Overstock plans to appeal a patent-infringement loss

January 20, 2015 03:30 PM

Web-only retailer Inc. and retail chain Sears Holdings Corp. plan to go another round in a patent-infringement case they lost last week in a federal court in Texas.

Texas-based software firm Droplets Inc. in 2011 sued both Overstock and Sears for infringing on three e-commerce technology patents. On Friday, a jury in the U.S. District Court for the Eastern District of Texas-Marshall Division ruled in favor of Droplets, awarding it $15 million in damages: $11 million from Sears and $4 million from Overstock. Overstock is No. 31 in the Internet Retailer 2014 Top 500 Guide and Sears is No. 5.

“We respectfully but strongly disagree with the jury’s verdict and we intend to appeal," says a Sears spokesman. "We believe we have strong grounds to overturn the verdict under well-established case law.”

The technology in question enables software on a remote server to transmit data to a consumer’s computer so information can be updated on the screen without the consumer refreshing the web page, according to Overstock.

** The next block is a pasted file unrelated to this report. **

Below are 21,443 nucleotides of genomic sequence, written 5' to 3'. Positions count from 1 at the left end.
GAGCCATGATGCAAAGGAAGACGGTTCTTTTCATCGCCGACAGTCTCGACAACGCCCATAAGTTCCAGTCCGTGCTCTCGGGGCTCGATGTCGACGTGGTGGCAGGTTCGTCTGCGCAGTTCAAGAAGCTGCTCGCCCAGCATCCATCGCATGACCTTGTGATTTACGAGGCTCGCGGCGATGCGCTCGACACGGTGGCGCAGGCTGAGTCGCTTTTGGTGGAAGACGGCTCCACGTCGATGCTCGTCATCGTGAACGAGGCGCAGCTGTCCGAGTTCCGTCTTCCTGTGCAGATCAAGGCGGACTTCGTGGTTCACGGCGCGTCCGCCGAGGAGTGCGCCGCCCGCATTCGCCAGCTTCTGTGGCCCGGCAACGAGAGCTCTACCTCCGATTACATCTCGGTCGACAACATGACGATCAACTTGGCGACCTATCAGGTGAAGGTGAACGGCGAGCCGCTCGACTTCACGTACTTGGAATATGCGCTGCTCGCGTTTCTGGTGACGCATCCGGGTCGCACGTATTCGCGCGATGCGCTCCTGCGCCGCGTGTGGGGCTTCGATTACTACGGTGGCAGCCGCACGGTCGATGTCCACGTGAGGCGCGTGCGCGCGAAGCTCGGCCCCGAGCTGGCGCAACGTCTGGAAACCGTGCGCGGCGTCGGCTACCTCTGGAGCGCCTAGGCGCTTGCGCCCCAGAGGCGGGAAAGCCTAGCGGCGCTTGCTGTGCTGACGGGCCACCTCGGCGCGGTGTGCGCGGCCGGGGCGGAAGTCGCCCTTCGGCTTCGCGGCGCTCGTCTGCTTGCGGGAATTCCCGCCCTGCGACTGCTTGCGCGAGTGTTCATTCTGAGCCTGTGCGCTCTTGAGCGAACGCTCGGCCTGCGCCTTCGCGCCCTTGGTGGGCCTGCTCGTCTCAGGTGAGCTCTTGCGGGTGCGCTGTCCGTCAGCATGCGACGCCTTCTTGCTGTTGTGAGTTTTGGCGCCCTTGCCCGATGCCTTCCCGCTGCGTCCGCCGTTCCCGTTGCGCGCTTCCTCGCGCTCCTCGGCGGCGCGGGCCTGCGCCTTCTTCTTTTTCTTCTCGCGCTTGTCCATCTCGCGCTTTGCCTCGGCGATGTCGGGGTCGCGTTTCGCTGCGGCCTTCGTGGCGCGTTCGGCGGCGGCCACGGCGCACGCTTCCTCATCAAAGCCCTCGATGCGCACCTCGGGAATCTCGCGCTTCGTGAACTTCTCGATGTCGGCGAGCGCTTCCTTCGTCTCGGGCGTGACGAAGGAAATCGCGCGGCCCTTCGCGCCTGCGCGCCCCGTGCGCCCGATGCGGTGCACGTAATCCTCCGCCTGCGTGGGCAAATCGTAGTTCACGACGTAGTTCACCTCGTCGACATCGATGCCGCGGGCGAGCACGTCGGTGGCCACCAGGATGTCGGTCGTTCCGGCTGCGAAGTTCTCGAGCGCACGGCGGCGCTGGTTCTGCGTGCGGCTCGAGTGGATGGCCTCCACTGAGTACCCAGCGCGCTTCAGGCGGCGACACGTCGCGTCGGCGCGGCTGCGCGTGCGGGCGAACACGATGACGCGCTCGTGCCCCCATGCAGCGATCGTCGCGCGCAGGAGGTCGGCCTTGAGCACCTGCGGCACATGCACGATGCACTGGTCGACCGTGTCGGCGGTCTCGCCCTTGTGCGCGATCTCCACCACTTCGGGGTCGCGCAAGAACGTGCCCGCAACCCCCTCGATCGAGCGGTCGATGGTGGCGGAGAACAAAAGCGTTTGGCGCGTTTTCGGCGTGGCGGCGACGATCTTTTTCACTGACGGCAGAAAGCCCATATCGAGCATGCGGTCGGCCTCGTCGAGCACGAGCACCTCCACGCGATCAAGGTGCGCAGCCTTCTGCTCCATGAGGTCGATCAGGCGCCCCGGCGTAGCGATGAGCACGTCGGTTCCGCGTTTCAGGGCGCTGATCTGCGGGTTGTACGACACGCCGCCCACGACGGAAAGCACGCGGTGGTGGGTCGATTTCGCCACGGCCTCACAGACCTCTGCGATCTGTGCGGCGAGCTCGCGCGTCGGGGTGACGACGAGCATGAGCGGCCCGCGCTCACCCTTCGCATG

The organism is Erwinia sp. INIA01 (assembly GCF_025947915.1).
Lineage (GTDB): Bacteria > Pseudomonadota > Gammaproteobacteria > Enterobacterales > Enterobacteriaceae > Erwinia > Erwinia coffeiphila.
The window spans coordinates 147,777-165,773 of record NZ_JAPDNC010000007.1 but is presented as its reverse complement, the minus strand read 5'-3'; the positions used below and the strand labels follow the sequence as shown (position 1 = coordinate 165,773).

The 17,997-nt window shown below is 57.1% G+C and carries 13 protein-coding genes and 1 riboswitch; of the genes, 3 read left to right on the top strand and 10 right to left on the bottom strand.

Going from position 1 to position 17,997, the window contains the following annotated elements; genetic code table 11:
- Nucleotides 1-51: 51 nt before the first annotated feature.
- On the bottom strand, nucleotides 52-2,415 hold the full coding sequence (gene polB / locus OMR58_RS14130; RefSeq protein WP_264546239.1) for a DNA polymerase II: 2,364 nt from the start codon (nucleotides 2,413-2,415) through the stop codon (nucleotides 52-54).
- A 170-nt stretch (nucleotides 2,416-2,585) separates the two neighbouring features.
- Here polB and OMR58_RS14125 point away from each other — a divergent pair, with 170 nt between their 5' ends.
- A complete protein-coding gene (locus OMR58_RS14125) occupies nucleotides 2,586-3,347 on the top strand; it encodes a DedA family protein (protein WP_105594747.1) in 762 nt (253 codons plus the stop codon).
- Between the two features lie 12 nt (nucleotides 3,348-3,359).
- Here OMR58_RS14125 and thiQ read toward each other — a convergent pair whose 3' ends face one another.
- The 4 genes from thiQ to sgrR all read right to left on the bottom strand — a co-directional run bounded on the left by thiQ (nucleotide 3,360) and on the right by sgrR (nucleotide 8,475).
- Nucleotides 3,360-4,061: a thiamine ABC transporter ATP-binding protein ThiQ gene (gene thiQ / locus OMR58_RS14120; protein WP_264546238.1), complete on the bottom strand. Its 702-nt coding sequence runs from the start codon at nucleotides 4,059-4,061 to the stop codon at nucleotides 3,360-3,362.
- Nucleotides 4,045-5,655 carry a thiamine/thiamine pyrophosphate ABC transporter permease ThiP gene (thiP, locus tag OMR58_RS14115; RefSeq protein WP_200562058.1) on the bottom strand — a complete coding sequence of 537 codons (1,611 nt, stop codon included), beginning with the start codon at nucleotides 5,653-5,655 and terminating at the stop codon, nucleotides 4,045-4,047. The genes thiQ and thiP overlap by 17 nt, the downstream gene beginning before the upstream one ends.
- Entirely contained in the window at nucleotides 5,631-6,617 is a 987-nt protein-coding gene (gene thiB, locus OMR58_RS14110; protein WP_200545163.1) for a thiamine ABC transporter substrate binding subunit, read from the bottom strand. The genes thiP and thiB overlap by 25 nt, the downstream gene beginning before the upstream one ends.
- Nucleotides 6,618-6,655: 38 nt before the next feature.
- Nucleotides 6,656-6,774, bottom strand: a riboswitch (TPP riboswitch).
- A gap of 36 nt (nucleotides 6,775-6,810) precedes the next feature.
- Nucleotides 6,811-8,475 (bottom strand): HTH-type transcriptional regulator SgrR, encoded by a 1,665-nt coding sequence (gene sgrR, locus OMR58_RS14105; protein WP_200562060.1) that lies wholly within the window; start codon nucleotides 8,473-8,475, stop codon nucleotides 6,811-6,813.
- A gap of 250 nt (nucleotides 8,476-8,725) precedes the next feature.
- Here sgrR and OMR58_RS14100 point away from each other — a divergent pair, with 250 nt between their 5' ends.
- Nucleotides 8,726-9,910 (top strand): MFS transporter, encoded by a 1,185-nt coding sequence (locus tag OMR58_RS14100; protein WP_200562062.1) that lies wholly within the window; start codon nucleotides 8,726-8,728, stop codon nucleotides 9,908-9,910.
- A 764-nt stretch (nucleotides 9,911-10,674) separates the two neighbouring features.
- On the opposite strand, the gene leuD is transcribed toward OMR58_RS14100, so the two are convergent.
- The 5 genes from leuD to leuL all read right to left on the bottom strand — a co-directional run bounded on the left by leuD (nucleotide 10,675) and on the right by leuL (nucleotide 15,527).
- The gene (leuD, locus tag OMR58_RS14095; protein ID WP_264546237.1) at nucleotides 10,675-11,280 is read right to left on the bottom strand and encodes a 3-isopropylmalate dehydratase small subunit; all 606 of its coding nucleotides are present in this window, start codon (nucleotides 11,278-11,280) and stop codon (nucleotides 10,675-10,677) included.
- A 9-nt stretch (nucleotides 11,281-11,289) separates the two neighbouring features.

Droplets never approached Overstock about paying any fees for the technology covered by the patents, says Mark Griffin, the e-retailer’s general counsel. “The first time we heard of Droplets is when they filed the lawsuit” in 2011, he says, adding that the first of the Droplet patents at issue was filed in 2000 and issued in 2004. Droplets declined to respond to Overstock’s allegation or any aspect of the case.

Griffin says Overstock’s appeal will focus on what he calls Droplets’ “highly inflated and improper damage model and … license comparisons that were also improper.”

Overstock’s promise to appeal echoes the strong-arm approach the Utah-based e-retailer has typically taken against companies it considers “patent trolls"—the pejorative term often used to describe a person or company who buys and enforces patents against infringers in a way considered to be extremely aggressive. Last year, for instance, Overstock fought back against two patent infringement lawsuits and both cases were dismissed without any settlement or any money paid. 




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